When the wind comes up, when times are troubled, the wicked just dry up and blow away, while the righteous stand fast, like a tree nourished by deep connection to water sources.

So here we are, with this psalm that seems to describe a life that is rooted in and bounded by Law, but we’re Christians and we might not believe the Old Testament Law applies to us anymore.  Paul tells us many times that we’re justified by grace through faith, made righteous before God not through our own efforts but through Christ’s death and resurrection.  Therefore, we’re the righteous described here as trees planted by streams of water, waiting for the judgment day when the wicked, who are not us, are swept away.  We don’t have to meditate on the Law day and night; Christ has made it possible for us to be righteous without having to work for it.

Maybe this psalm isn’t for us Christians.  Maybe it’s for those still under the Law, and we might think that tree planted by a stream is a pretty image, but other than that the psalm doesn’t have anything to say to us.

Or is this psalm talking about something else?  Is it about, rather than how we will fare in the final judgment, how we fare in this life, what happens to us in the inevitable storms and troubles, stresses and strains that none of us can escape?

The NRSV Bible translates the Hebrew word torah as “Law.”  It’s not the only version that translates it this way; the New International Version and many other modern Bible translations do the same thing.

In the Hebrew Bible, the first five books—the same first five books as in our Bibles—are called the torah.  And those books do contain a lot of rules—the Ten Commandments, as well as lots of others governing everything from what people ate to how they were to treat their slaves, their land, and even the foreigners living among them.

But that’s not all that’s in those books.  They also include the stories that form the collective memory of the Jewish and Christian people.  The story of creation.  The Garden of Eden and how Adam and Eve came to be cast out of it.  The Flood and the Ark.  The story of the ancestral family:  Abraham and Sarah; Isaac and Rebekah; Jacob, Rachel, Leah, Bilhah, Zilpah, and their sons, including Joseph.  The story of the Israelites’ slavery in Egypt and how God delivered them out of it.  The story of Moses leading the people through the wilderness after they came out of Egypt.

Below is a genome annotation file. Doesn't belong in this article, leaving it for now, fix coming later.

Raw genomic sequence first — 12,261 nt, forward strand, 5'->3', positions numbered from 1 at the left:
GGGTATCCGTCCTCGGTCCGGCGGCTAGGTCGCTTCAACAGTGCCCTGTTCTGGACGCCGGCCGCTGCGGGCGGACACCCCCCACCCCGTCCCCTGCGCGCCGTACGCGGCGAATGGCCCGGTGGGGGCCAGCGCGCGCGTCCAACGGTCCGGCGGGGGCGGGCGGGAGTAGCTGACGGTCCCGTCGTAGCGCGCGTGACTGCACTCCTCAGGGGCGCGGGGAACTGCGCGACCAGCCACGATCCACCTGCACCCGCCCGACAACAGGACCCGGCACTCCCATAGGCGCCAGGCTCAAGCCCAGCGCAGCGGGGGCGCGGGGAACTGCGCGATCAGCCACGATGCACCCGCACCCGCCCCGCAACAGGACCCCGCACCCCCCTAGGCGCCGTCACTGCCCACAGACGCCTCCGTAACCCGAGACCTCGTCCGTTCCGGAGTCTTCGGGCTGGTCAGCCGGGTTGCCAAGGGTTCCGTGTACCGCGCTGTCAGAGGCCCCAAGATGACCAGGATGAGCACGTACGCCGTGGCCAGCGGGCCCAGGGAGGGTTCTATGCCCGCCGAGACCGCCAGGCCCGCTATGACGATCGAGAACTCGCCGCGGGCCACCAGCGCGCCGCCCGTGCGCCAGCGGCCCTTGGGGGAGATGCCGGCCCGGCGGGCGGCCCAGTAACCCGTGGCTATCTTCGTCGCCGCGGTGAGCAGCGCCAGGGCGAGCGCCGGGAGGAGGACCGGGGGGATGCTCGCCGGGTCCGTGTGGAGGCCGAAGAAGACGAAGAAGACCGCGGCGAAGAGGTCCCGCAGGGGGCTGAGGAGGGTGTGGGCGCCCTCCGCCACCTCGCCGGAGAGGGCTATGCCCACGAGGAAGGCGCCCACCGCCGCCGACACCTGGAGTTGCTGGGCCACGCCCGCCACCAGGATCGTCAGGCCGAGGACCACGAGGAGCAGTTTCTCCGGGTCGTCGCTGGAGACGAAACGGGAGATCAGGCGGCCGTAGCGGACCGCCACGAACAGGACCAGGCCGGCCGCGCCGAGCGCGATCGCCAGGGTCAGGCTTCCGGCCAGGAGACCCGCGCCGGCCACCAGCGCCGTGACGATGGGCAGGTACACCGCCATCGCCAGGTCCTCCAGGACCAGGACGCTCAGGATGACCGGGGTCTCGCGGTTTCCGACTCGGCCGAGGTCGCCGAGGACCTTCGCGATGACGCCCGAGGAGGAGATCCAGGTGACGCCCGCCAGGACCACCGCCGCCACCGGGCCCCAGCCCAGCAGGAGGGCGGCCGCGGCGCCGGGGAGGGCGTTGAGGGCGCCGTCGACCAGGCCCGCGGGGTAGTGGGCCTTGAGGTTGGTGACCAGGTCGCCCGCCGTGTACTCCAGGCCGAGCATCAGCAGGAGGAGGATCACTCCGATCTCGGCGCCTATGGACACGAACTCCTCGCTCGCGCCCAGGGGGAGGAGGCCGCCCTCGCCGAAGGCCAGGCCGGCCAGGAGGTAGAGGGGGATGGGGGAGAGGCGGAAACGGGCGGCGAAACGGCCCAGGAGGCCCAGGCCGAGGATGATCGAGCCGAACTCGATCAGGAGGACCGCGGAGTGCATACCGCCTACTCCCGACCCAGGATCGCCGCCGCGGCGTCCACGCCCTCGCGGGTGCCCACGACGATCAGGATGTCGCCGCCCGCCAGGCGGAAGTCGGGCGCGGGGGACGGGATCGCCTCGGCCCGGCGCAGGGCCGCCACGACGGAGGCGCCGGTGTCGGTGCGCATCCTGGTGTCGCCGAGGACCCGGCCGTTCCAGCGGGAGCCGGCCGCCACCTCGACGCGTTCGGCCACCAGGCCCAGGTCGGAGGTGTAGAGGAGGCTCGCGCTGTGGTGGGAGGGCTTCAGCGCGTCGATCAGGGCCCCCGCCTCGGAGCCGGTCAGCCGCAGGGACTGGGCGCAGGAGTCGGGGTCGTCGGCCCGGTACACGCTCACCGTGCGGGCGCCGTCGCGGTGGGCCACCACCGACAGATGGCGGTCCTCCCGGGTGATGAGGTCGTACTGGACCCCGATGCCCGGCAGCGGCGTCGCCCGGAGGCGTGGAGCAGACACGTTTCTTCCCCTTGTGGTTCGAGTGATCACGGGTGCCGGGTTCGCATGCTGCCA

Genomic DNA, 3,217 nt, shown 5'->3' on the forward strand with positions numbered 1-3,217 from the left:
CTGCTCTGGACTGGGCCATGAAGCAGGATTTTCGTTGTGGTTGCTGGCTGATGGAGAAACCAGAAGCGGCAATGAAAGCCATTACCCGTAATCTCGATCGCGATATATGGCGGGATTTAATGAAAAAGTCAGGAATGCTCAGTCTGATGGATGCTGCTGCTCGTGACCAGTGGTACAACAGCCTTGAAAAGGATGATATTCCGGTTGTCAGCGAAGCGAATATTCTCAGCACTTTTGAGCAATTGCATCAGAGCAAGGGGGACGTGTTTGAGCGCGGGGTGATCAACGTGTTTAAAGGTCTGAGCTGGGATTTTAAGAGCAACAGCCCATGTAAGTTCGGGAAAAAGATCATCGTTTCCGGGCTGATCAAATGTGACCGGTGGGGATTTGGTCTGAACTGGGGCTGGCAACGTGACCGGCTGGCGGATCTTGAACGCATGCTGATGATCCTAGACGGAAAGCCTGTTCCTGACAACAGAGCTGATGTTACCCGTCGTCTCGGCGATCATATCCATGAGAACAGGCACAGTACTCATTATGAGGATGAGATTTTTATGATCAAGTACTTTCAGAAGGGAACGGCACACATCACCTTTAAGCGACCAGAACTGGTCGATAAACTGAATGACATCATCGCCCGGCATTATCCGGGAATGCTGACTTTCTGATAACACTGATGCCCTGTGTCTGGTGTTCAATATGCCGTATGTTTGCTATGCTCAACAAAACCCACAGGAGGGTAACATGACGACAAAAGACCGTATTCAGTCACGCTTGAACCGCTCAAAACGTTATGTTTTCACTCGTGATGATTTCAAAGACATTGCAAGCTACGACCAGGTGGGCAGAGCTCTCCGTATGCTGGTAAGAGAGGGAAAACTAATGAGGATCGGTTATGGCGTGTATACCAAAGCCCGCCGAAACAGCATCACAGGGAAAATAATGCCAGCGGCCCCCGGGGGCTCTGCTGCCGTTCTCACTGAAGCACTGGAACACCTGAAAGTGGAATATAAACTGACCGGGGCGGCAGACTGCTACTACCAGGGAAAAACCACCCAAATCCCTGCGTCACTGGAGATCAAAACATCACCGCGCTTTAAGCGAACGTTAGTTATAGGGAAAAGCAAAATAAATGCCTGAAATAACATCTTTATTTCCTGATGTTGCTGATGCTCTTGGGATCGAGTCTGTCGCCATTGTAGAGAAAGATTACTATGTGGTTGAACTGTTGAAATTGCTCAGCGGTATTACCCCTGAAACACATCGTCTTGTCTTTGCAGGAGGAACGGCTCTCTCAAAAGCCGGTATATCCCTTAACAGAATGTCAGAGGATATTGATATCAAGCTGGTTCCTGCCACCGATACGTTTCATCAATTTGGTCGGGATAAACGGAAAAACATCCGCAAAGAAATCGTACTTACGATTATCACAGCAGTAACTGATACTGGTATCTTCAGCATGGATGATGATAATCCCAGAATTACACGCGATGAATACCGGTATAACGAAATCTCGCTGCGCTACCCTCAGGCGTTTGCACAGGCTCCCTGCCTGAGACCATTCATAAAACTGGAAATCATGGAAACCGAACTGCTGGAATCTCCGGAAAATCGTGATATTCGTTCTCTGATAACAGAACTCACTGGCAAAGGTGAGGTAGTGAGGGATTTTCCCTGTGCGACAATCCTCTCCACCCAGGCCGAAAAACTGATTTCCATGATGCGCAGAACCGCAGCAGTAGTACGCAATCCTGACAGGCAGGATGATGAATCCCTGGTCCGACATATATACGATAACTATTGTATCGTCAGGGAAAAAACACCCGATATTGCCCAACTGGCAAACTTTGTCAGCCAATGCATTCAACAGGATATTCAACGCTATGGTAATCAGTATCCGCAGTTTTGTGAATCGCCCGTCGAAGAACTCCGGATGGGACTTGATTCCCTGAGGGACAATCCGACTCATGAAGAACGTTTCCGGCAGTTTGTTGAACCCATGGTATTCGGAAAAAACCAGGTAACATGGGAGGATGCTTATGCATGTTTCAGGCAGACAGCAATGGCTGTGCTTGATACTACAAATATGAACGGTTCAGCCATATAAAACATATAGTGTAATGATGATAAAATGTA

Torah isn’t just rules.  Torah is the instruction of God.  That’s a better translation of the word.

So a better way to understand when the first psalm talks about how the righteous “delight in the law of the Lord” is this:  “Their delight is in being instructed, guided, directed by God; and day and night they keep God’s ways and God’s guidance on their minds.”  On that law they meditate day and night.

In other words:  righteousness, according to the first psalm, isn’t complete obedience to every little rule given by Moses and interpreted by Jewish and Christian scholars throughout history.  Righteousness is a particular approach to life, a particular attitude, a particular orientation.  Righteousness is about being deeply rooted in something that nourishes life even in dry times, hard times.  And one way to become deeply rooted like that is through meditation.

Richard Foster, in his classic book about the spiritual disciplines, Celebration of Discipline, points out that many of us Christians don’t have a whole lot of use for meditation.  It’s because the practice of meditation is often associated with Eastern religions, and in the practices of those faith traditions, meditation often involves emptying the mind.  I think we might even see the notion of emptying the mind as dangerous—if we do that, then the evil, the demonic forces in the world might come in and take over.

But that’s not what Christian meditation is.  Christian meditation is about letting God fill our minds with God’s thoughts, God’s teaching, God’s words.

We might meditate on passages from God’s Word, the Bible.  We might spend some time with a particular psalm—the 23rd might be a good place to start since most of us are at least somewhat familiar with it—and think about the imagery in that psalm and how it compares to the lives we live.  Or maybe we put ourselves in one of the stories about Jesus, imagining ourselves, for instance, out on the boat with Jesus’ disciples when a storm blows up and Jesus comes walking across the water; we feel the waves and the wind, we imagine ourselves helping the disciples bailing the water out of the boat in the hope of keeping it from sinking, we see Jesus walking on the water and become afraid, just like the disciples did.

There are other ways for Christians to practice meditation, too.  Maybe you’re a person who loves to be outdoors, so you go out and see what the creation has to say to us about the Creator.  Or maybe we simply sit and breathe, perhaps employing a breath prayer—a simple phrase repeated over and over, like the “Jesus Prayer” that comes out of the Eastern Christian tradition:  “Lord Jesus Christ, Son of God, have mercy on me, a sinner.”  We can allow the repetition of that prayer to quiet our minds, to take our focus off our fears and worries and to-do lists so that we can focus on God.

Whatever form of meditation we might try, the goal isn’t to empty our minds, but to let God fill them with his love and his teaching, so that we might be more rooted and grounded in something beyond ourselves, something that can keep us from collapsing when times are hard.  And once we are rooted and grounded in that way, then we are able to take our focus off ourselves and our own desires and worries, so we can turn and obey Jesus’ second great commandment:  to love our neighbors as ourselves.  Perhaps then we can help our neighbors also to find a connection with the God who sustains us and keeps us from falling.